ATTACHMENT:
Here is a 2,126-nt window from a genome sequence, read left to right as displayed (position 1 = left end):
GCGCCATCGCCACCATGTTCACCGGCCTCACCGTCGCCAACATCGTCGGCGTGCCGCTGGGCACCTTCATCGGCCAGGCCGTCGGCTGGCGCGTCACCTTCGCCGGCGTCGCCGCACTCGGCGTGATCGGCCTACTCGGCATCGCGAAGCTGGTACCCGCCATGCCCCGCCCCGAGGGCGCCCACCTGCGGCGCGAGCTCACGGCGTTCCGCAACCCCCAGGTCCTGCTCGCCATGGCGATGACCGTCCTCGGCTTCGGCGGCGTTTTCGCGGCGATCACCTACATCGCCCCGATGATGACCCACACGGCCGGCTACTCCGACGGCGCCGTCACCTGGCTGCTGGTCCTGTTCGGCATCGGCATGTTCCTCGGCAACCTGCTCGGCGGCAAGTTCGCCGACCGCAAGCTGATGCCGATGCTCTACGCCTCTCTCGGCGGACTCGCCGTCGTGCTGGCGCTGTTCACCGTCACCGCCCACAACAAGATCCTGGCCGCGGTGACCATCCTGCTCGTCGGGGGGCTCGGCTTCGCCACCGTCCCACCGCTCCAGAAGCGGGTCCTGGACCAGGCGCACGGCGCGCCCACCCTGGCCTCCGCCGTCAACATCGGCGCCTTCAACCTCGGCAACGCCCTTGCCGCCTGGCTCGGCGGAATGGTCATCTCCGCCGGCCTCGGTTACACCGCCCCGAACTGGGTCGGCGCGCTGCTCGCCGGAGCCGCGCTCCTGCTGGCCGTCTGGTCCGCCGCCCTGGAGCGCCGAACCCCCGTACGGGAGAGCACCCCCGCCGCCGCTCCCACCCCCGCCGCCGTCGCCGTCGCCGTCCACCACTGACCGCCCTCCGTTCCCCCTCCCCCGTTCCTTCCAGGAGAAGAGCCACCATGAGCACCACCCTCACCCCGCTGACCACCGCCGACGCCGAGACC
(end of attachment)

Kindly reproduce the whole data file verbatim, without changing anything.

Here is a 2,126-nt window from a genome sequence, read left to right as displayed (position 1 = left end):
GCGCCATCGCCACCATGTTCACCGGCCTCACCGTCGCCAACATCGTCGGCGTGCCGCTGGGCACCTTCATCGGCCAGGCCGTCGGCTGGCGCGTCACCTTCGCCGGCGTCGCCGCACTCGGCGTGATCGGCCTACTCGGCATCGCGAAGCTGGTACCCGCCATGCCCCGCCCCGAGGGCGCCCACCTGCGGCGCGAGCTCACGGCGTTCCGCAACCCCCAGGTCCTGCTCGCCATGGCGATGACCGTCCTCGGCTTCGGCGGCGTTTTCGCGGCGATCACCTACATCGCCCCGATGATGACCCACACGGCCGGCTACTCCGACGGCGCCGTCACCTGGCTGCTGGTCCTGTTCGGCATCGGCATGTTCCTCGGCAACCTGCTCGGCGGCAAGTTCGCCGACCGCAAGCTGATGCCGATGCTCTACGCCTCTCTCGGCGGACTCGCCGTCGTGCTGGCGCTGTTCACCGTCACCGCCCACAACAAGATCCTGGCCGCGGTGACCATCCTGCTCGTCGGGGGGCTCGGCTTCGCCACCGTCCCACCGCTCCAGAAGCGGGTCCTGGACCAGGCGCACGGCGCGCCCACCCTGGCCTCCGCCGTCAACATCGGCGCCTTCAACCTCGGCAACGCCCTTGCCGCCTGGCTCGGCGGAATGGTCATCTCCGCCGGCCTCGGTTACACCGCCCCGAACTGGGTCGGCGCGCTGCTCGCCGGAGCCGCGCTCCTGCTGGCCGTCTGGTCCGCCGCCCTGGAGCGCCGAACCCCCGTACGGGAGAGCACCCCCGCCGCCGCTCCCACCCCCGCCGCCGTCGCCGTCGCCGTCCACCACTGACCGCCCTCCGTTCCCCCTCCCCCGTTCCTTCCAGGAGAAGAGCCACCATGAGCACCACCCTCACCCCGCTGACCACCGCCGACGCCGAGACC